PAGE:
Last year, Collette Morgan, owner of Wild Rumpus Books for Young Readers in Minneapolis, Minnesota answered a few questions about her beloved Gypsy Vanner boys, Misto and Pinky, in the post, Smitten. Collette’s back for a visit with more stories and new photographs! If you haven’t already fallen for this breed, I bet you will. If you’ve never met Collette, bump The Wild Rumpus as a top stop on your next trip to the Twin Cities. Plan on staying a while because even if you don’t plan to, you will. Collette is a bookseller who makes a statement with her store. Every inch of the Wild Rumpus experience reflects Collette’s p.o.v. that the books and reading make good companions to accompany children through the unexplored and infinitely wild places in their minds and their imaginations. Adults and children alike will come out of Wild Rumpus feeling a little freer in body, mind, and spirit! Not surprising that such a playful, joyful woman would choose the Gypsy Vanner for her horse companions.
You keep two Gypsy Vanners, Pinky and Misto. How are those sweet boys doing? Are you getting more trail riding in with the warmer weather?
Definitely! I used to think that we had such a short riding season in Minnesota—-then I came to my senses and bought long underwear and insulated boots. Revolutionary.
Next month, Pinky and I will be taking an intensive 5-day riding clinic and in August, Dale is riding Misto in a Craig Cameron reining clinic! I can’t wait to see that little boy do a proper rollback!
Sounds like with the boys’ full schedules that you and Dale have a lot of grooming planned for the summer. I suspect with those gorgeous feathers and long manes and full forelocks that you’ve learned some grooming tricks over the years.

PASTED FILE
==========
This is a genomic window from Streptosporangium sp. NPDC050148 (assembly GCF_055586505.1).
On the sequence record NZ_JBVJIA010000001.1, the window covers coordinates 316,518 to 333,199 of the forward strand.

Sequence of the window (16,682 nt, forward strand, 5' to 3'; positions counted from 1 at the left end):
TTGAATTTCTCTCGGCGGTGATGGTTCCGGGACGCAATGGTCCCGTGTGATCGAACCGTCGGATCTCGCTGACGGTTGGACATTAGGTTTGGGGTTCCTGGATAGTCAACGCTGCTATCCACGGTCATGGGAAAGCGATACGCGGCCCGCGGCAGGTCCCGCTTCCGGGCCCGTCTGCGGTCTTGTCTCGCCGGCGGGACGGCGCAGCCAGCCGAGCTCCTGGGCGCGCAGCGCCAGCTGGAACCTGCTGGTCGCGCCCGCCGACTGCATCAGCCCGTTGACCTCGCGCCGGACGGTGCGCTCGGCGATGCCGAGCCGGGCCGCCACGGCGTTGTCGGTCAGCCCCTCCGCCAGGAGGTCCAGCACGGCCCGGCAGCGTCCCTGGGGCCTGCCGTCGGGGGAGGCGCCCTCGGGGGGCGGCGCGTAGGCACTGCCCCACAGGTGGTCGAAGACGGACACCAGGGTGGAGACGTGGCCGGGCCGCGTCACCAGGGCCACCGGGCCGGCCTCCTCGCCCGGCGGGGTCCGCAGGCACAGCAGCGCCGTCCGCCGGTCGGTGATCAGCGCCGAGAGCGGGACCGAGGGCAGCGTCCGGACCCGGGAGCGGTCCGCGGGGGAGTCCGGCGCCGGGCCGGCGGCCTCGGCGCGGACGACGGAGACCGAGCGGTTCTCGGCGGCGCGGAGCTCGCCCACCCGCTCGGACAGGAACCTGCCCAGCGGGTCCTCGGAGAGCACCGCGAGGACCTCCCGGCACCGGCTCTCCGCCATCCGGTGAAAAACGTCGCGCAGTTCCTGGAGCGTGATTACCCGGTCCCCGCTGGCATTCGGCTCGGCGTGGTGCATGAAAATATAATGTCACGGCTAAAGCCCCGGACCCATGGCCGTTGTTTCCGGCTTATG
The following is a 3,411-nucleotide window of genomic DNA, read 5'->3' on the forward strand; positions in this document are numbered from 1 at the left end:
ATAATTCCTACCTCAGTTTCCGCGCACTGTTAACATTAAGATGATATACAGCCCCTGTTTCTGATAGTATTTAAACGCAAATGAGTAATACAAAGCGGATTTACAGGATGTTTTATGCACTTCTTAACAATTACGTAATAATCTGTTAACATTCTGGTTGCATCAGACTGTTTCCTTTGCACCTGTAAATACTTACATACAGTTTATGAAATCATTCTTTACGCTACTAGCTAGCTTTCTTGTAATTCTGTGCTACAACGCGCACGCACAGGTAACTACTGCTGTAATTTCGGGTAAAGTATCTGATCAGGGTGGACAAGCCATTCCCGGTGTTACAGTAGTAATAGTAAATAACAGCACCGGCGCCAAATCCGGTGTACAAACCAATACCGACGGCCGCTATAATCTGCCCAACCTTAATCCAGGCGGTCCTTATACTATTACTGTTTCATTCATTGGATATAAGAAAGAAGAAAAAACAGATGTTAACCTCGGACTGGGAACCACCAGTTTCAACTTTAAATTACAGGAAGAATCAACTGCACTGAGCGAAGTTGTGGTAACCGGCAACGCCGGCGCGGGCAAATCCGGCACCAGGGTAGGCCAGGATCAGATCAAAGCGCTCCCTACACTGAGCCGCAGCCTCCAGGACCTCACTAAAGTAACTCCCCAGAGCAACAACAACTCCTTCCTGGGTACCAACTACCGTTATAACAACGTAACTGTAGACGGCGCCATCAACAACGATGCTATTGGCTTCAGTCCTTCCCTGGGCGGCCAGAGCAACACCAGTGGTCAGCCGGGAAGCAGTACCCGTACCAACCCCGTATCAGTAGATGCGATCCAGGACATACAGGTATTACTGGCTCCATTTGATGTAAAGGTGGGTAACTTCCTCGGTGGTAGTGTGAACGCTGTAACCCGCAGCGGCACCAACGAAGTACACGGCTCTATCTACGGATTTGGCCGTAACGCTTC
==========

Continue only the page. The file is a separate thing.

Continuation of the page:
Yeah…big big hair. Misto’s tail is huge! They’re both pasture horses, so I need to keep their manes braided otherwise it would be a grooming nightmare. Also, I braid Pinky’s forelock when I’m riding so that he can see! It takes ALOT of shampoo to get them clean.
Pinky’s mane is so thick that I have to shampoo it in two stages. I start on the ‘outside’, where the hair naturally lies then I flip it over to the other side of his neck and start again from scratch. Leave-in conditioner makes it brushable. I’ve found that an Aveda paddle brush (the people kind) works best. Too bad Pinky doesn’t have an Aveda endorsement deal—he could pay for his own shampoo.
The feathers are burr magnets in the pasture so that takes quite a bit of intensive detangling. Luckily, these horses love to be groomed and they stand patiently even when I’m down on the ground working on feathers. The secret of white and fluffy feathers (for show purposes) is ‘flowers of sulpha’—a powdered sulfur rubbed into the feathers then brushed out. It separates the hairs and makes them fluffy. I once made the mistake of asking a pharmacist if I could order a large quantity. He gave me a very strange look and asked what I was using it for. When I told him that it was for cleaning horse feathers–he dismissed me as a crazy person! Now I just order it from an agricultural supplier and avoid eye contact with that pharmacist.
I love the natural, flowing look of the Vanner horse. I hope I don’t get in trouble for this question, but do you ever trim?